Monday, 13 July 2020

Costa Ricans Are Poor? Read The Letter From A Tico Immigrant In The U.S.

Tuesday 06 November 2012 |QHumour

A Costa Rican living in the United States writes back to his friend in Costa Rica who is always claiming poverty.

The friend in the U.S. writes, Ricardo, how can you call yourself poor, when are able to pay for a litre (quart) of milk more than tripe what I pay here?

… when you give yourself the luxury of taking a taxi everywhere, pay tolls and public transport at 40% more than it costs me. You can even afford to pay credit card interest rates at more than double what I pay, you can buy a car at double the prices in the U.S.

- paying the bills -

Ricardo, you don’t understand, the poor are we here in the U.S., for considering the precarious financial situation, our government charges us only 6% sales tax and not the 13% you the rich living in Costa Rica.

Furthermore, down there you have a “luxury tax” like on gasoline, alcohol, cigarettes, beer, wine, cars, etc, etc. You can afford to pay tax on everything which can be at more than 300% of the original value of the item.  Lucky you, because, if you were not rich, what sense would it be to have so many taxes and so high?  You must all be swimming in abundance for the government can have so many taxes!

The poor are we living in the United States. For down there you can afford private security guards, while we have to make do with a public police force and you send your children to private schools, while we have to make do with a public school education that have to give us books and other materials.

Sometimes I wonder how Ticos can call themselves poor when they take out loans at interest rates at more than 35% annually or mortgages at 20% or more. YOU HAVE TO BE RICH TO THAT!

Not here, lenders know we can’t afford those types of rates, so they charges only 7% or 8%. It is clear that our economic situation is tight and lenders know that or they would exploit us.

- paying the bills -

You are so rich in Costa Rica that, if you drive, can afford traffic fines in the hundreds of dollars, thousands for multiple infractions. Hey, you now even have a Starbucks that you pay double what we pay here for coffee grown in your own country.

And finally, Costa Ricans are so rich that they don’t have to work. I read that 20% or more of the Tico work force don’t work. Here, we all have to work, only 2% don’t.

Ricardo, I send you a hug and best wishes. Don’t worry your leaders knows what is best for you and is certain to raise more taxes and find more ways to get into your deep pockets. But, do not worry, for a 7%  inflation rate will level things out.

Sincerely, your poor immigrant friend in the United States.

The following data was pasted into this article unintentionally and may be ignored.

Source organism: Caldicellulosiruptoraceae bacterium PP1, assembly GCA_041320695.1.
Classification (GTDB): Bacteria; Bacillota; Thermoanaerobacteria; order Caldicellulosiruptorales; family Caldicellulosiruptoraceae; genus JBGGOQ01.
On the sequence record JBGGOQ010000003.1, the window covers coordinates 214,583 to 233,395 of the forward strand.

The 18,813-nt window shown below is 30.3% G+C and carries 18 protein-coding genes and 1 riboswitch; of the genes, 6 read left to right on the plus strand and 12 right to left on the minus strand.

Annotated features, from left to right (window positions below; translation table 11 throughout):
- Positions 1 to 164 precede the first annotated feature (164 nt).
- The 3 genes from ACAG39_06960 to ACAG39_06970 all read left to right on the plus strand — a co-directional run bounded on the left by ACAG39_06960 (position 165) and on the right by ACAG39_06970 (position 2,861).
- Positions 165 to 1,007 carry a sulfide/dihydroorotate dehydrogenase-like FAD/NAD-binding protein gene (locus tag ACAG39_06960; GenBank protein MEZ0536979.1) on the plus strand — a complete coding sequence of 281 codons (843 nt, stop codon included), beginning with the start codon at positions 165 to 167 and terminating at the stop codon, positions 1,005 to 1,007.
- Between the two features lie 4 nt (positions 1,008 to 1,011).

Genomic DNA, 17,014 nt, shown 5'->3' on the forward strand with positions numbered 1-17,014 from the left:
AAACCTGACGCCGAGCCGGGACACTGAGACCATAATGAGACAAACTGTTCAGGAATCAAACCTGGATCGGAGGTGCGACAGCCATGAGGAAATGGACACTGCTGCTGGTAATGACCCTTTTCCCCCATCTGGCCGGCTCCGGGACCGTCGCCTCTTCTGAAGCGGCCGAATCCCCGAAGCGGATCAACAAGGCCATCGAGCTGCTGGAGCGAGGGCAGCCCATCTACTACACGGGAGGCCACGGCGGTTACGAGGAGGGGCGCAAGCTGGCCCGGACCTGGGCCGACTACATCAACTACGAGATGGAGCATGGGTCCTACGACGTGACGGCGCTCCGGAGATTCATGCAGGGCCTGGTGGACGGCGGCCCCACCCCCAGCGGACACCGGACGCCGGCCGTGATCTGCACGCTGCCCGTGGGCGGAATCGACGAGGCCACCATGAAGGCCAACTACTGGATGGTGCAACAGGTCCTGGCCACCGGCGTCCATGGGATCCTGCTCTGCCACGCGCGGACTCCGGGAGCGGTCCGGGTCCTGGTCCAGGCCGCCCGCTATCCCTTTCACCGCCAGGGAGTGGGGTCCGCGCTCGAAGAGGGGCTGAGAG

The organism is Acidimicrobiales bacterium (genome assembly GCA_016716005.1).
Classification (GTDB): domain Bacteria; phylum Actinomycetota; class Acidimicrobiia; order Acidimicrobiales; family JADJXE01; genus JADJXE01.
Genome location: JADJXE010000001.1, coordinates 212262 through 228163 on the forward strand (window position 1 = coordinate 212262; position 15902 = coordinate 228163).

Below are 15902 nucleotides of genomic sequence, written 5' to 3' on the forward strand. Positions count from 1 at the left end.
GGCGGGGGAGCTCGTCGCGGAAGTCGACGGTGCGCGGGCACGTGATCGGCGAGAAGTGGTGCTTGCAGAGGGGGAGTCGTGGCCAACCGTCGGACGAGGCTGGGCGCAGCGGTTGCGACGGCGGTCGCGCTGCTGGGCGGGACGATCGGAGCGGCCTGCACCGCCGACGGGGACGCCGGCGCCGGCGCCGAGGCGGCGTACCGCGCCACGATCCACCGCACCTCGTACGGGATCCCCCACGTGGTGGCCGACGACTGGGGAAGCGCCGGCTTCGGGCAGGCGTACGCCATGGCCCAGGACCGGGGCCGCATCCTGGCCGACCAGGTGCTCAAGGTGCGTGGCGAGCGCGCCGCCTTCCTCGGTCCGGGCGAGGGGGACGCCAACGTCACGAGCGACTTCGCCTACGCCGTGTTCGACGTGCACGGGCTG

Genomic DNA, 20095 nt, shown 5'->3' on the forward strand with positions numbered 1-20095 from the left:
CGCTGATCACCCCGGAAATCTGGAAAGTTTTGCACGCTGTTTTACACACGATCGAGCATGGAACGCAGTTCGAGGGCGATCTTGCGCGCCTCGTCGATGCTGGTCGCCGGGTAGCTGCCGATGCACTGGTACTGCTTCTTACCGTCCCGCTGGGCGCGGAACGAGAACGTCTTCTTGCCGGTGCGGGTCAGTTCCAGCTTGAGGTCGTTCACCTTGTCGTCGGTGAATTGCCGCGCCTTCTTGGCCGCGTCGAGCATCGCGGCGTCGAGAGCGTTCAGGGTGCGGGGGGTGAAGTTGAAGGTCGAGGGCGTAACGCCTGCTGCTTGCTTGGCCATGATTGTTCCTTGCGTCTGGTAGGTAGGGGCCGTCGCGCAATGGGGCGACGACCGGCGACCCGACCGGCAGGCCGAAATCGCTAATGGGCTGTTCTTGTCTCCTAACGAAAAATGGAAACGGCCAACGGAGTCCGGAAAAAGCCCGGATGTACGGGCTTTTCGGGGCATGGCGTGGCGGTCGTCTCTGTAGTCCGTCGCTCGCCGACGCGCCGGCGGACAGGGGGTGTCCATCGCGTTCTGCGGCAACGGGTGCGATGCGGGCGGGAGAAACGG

"Rico" is the crazy mind behind the Q media websites, a series of online magazines where everything is Q! In these times of new normal, stay at home. Stay safe. Stay healthy.

Related Articles

COVID-19 Costa Rica: 365 new cases, hospitaliztions hits new record, 140

(QCOSTARICA) The number of new cases of COVID-19 in Costa Rica...

Deaths associated with covid-19 reach 30

(QCOSTARICA) A 50-year-old man had high blood pressure, chronic kidney disease,...


Death 21 by COVID-19 in Costa Rica confirmed

(QCOSTARICA) The Ministry of Health, this Monday morning, July 6, confirmed death number 21 in the country, by COVID-19. The deceased was an 81-year-old man,...

AyA announces end of rationing in the Metropolitan Area

(HQ) The Instituto Costarricense de Acueductos y Alcantarillados (AyA) announced the end of the rationing of the drinking water service in the Greater Metropolitan...

Link to the Epidemiological Data form required for travel to Costa Rica

(QTRAVEL) Until August 1. 2020, entry requirements permit only Costa Rican citizens, Costa Rican residents who departed Costa Rica PRIOR to March 24, those...

Costa Rica adds 26th death associated with covid-19

(QCOSTARICA) An 89-year-old woman, a resident in the province of San José, died this morning, Friday, July 10, with COVID-19. With this death, Costa...

Man who disrespected quarantine to go to banks is sentenced to pay ¢1 million in medical supplies

A resident of Desamparados had the stubborn streak of disrespecting the mandatory quarantine prescribed for him, was fined ¢1,000,000 colones. In a statement to...

Cuarterías for ¢1,000 a night: a “time bomb” that strips COVID-19

(QCOSTARICA) About 60 old, unsanitary foams are piled up in a dilapidated building in San José. Sleeping there costs ¢1,000 a night. For many...

Let's Keep This Going!

To be updated with all the latest news and information about Costa Rica and Latin America.